At Cymbeline's palace, Lucius is asking Cymbeline to honor the three thousand pounds a year tribute agreed with Cymbeline's uncle when Julius Caesar conquered Britain. The Queen says it will never be paid. Cloten adds that it is unlikely that there will be another Caesar like Julius; Britain is "a world by itself," and its people will not pay "for wearing our own noses." The Queen urges the King not to pay, on the grounds that Britain is a natural fortress, protected by the sea on all sides, and even Julius Caesar was twice defeated before his final victory over the Britons. Cloten says that Britain is stronger than it was at that time. Unless Caesar "can hide the sun from us with a blanket", in which case Britons would pay him a tribute for light, they do not see why they should pay. Cymbeline says that Julius Caesar's ambition enabled him to dominate Britain, but it befits a warlike people to throw off the yoke.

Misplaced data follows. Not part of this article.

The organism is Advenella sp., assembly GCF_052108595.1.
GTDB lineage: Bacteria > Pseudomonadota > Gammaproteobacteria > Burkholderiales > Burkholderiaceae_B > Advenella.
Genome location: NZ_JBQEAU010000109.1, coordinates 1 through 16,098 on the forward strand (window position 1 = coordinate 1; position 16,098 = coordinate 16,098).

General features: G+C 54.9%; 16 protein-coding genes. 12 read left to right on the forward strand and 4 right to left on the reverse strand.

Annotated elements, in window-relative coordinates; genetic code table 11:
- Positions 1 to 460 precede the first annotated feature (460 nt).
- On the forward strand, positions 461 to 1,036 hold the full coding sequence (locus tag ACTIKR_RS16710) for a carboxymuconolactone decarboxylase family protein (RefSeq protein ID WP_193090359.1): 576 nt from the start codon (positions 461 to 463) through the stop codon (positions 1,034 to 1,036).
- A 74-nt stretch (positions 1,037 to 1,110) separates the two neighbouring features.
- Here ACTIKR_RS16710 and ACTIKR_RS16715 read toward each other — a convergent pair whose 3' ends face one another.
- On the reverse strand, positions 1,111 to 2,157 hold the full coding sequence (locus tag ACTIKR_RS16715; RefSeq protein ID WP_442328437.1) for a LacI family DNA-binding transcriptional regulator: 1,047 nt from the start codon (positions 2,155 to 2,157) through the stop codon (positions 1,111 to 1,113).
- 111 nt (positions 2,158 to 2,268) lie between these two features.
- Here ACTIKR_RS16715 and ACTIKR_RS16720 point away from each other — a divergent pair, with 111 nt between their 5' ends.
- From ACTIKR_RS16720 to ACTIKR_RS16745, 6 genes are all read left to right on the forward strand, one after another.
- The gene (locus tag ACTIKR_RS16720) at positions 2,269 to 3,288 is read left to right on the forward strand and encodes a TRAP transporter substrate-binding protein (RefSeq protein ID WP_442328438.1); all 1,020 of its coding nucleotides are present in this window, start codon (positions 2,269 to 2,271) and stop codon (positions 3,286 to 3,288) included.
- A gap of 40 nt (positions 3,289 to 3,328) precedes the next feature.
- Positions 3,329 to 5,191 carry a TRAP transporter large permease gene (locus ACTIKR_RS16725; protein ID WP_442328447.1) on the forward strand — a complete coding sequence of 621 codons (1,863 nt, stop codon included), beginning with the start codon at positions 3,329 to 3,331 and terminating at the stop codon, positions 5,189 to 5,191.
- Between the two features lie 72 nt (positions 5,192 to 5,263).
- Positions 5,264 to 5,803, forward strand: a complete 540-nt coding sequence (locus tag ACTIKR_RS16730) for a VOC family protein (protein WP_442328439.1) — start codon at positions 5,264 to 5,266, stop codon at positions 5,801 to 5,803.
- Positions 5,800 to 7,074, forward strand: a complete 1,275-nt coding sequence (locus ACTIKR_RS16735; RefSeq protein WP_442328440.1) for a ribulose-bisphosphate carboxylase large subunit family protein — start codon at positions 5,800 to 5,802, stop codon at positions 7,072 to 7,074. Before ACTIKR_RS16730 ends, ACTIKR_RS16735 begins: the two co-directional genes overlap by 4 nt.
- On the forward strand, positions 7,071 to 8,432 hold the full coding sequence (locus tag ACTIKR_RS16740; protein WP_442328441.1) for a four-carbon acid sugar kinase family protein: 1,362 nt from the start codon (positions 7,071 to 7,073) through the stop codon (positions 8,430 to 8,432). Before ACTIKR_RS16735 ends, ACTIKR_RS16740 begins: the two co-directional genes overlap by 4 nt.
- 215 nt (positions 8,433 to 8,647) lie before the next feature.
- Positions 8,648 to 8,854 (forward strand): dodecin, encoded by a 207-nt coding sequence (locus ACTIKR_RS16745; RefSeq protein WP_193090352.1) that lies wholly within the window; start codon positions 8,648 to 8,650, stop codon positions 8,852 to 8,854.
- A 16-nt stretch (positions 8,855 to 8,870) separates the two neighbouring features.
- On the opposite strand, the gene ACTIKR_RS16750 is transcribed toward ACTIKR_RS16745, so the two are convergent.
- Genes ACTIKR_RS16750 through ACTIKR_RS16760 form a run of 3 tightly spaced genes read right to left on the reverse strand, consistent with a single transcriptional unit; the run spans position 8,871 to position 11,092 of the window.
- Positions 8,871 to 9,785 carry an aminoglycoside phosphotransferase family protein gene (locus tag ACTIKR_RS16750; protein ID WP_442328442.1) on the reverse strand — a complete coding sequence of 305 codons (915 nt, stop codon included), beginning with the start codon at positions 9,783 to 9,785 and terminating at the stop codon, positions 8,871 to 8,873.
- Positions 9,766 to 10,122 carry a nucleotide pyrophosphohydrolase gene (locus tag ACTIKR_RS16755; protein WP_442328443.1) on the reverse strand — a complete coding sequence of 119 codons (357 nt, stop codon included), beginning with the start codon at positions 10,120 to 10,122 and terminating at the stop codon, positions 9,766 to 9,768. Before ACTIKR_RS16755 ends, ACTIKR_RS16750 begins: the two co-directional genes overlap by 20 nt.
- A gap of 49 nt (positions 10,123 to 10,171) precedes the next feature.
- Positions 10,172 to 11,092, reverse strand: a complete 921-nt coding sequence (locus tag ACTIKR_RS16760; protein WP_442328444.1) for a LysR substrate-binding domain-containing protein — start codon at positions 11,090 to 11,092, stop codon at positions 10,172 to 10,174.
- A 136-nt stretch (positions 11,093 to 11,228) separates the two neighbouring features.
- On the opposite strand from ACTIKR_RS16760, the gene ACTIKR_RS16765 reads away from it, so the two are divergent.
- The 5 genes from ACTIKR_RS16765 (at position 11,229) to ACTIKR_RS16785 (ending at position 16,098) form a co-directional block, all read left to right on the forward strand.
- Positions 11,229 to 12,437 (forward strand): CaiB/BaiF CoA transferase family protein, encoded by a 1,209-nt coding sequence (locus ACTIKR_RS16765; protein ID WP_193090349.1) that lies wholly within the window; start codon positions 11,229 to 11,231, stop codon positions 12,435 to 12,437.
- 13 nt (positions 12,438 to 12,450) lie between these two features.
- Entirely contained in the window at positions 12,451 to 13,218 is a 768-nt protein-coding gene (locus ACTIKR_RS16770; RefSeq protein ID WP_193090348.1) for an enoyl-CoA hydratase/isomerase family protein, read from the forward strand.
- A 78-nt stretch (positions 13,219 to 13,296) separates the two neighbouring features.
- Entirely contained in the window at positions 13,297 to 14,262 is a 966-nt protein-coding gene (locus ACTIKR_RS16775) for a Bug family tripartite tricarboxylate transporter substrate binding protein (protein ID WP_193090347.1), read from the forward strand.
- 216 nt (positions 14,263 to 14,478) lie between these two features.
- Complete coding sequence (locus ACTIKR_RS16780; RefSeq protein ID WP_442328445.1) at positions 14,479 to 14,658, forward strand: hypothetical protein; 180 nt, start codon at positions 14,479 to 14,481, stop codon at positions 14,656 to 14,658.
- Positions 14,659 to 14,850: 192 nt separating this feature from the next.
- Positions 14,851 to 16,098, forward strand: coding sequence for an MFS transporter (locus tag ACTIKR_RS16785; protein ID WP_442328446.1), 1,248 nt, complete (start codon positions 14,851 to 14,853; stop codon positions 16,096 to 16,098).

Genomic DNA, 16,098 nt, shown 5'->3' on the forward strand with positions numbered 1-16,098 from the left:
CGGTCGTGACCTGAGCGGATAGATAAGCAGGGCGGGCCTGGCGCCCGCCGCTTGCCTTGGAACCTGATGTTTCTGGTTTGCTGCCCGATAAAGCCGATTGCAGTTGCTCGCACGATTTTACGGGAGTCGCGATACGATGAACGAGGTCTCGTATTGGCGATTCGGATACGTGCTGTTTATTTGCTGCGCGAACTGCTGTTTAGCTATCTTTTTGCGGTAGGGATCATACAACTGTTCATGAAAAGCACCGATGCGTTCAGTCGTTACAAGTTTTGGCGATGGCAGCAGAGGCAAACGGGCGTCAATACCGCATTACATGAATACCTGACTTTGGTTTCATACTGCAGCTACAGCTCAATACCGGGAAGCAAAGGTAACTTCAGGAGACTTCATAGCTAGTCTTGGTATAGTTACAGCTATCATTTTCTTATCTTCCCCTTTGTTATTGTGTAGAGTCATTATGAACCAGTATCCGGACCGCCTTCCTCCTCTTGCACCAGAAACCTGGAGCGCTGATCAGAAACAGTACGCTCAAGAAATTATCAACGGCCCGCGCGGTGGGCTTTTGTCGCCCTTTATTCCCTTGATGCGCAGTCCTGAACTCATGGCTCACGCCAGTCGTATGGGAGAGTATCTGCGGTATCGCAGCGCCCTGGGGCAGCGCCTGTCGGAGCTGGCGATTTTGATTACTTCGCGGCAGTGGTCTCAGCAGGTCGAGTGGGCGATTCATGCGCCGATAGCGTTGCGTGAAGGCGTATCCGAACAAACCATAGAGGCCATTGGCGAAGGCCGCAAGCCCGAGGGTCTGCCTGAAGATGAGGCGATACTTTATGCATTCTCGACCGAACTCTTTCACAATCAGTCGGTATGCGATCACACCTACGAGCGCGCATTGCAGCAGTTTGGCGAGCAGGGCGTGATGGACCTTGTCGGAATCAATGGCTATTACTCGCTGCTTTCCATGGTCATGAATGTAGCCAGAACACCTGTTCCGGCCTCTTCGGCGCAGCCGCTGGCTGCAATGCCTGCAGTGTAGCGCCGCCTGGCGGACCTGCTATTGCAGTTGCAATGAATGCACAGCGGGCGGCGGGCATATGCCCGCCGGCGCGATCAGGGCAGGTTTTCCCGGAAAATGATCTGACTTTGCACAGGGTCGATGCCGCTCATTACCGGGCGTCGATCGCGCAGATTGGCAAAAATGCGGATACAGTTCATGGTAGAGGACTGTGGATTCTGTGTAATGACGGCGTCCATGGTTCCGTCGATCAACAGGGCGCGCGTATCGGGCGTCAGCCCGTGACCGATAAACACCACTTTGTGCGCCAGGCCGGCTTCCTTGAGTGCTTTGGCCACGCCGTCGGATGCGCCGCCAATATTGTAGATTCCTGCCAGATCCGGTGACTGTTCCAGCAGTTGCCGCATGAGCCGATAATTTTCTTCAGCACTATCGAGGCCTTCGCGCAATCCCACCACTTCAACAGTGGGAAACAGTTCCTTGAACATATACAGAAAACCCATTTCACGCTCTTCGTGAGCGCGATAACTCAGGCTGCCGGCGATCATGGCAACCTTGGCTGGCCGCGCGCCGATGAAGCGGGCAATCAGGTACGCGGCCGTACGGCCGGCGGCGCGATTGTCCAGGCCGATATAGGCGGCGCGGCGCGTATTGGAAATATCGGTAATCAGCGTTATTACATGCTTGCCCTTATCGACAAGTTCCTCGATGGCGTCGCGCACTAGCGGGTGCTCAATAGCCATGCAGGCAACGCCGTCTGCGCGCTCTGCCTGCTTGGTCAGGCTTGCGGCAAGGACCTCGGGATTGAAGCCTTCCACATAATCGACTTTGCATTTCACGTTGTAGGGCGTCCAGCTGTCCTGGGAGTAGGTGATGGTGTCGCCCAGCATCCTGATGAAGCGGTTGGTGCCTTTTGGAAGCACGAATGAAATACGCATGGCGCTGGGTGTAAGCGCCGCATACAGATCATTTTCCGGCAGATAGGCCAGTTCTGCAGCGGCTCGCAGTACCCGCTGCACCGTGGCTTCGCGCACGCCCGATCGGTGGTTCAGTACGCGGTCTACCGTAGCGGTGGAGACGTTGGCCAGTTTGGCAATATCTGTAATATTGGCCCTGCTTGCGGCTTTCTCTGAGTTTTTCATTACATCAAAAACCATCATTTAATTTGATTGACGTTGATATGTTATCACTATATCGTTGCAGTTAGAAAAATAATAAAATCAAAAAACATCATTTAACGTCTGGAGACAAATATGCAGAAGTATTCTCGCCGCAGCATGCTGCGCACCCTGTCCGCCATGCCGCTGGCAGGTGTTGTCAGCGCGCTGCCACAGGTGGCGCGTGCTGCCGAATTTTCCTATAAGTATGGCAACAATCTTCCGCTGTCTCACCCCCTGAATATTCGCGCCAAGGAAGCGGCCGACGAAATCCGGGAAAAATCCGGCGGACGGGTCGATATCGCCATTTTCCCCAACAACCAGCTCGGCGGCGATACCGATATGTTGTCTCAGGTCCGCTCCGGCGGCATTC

Lucius, on behalf of Augustus Caesar, declares war on Britain.
Confirming the Queen's earlier statement that she is always able to win the King to her way of thinking, Cymbeline takes a back seat to the Queen in the talks with Lucius, at one point asking Cloten to stop talking and let her finish. This would have been seen as an unnatural departure from the proper order in Shakespeare's time, because Cymbeline is the sovereign monarch and because he is male. In spite of the fact that England was then being ruled by a woman (Elizabeth I), it was generally believed that men, not women, were created to govern countries, and that within a marriage, men should govern their wives.
Even Cloten speaks more forcefully in this scene than Cymbeline. The fact that it is the Queen and her unintelligent son who are leading the opposition to the Romans does not inspire confidence in the outcome of the war.
Cymbeline: Novel Summary: Act 3 Scene 1